At 86, Bud Adams is giving us a glimpse of a different man, one who misses the woman who stood by him for more than six decades.
Some have asked me why I would include Bud Adams in a series about catching up with Houston sports legends. Well, here's why: Adams brought pro football to Houston and his presence, positively or negatively, had a huge impact on the Houston sports landscape.
We visited with Bud Adams to hear him in his own words.
One of the most controversial figures in Houston sports history, K.S. 'Bud' Adams Jr. was one of the founders of the American Football League in 1959. He owned the Oilers and has made himself a very wealthy man in a variety of businesses.
When Adams moved the Oilers to Tennessee in 1997, he was one of the most reviled people in Houston. Now it's 12 years later, Houston has another team and a new stadium, and at 86, Adams is still very much a Houstonian.
I met with Adams in his huge, memorabilia and art-filled offices at Adams Resources.
When I asked him Adams if it bothers him personally that he's not more beloved in this city, Adams replied, "Well, that's a hard question to answer. I think the city is happy they have a football team here now."
I pressed him a bit more, asking him if he would have liked to have been more popular here and Adams said, "Well, yes I would, but I just didn't think it was going to work out here."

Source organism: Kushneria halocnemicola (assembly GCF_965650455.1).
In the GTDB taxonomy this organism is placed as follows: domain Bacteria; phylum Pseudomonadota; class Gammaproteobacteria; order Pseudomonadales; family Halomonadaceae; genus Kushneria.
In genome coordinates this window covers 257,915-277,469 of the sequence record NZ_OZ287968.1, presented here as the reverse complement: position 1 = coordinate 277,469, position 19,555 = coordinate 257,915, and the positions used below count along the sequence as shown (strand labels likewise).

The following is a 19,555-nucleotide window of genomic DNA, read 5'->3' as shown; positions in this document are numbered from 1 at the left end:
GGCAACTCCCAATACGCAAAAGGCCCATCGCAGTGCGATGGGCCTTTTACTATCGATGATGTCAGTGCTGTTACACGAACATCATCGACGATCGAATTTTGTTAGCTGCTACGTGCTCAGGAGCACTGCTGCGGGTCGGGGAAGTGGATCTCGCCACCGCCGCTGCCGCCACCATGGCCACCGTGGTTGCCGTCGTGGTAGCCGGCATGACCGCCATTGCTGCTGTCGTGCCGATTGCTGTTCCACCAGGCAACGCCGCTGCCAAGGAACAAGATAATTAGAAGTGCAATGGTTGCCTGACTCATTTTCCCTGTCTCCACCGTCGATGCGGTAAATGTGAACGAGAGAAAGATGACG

The Oilers became the Tennessee Titans because Adams couldn't get a new stadium build here. Some thought he was bluffing when he threatened to move the team since he had done it before. However, this time he pulled the trigger.
Adams got a new stadium in Nashville and the Titans are successful, but he sort of had one regret.
"In the long run, I wish I would have stayed here and it would've worked out because we ever intend to move from here," said Adams.
Personally, I think Adams would have been more accepted and liked here had he been able to express himself more clearly since he is not the most eloquent man in the world.
At 86, he lives alone in the same River Oaks home he and his late wife Nancy shared since 1954. Nancy passed away from a stroke back in February.
"We had been married 62 years, but we had another five years that we went together," said Adams. "I found myself waking up in the middle of the night asking, 'Is it too cold for you?' and I would think oh my god, Bud, she's not here."
Adams went on about his wife, saying, "When you've been together for all these years, you still kind of take her with you. I guess that will go on for awhile."
Back in the day, I ripped Bud as much as any media person, but what's done is done. He made his mistakes and Houston decision makers made their mistakes. NFL football is back in town and we move on and look ahead.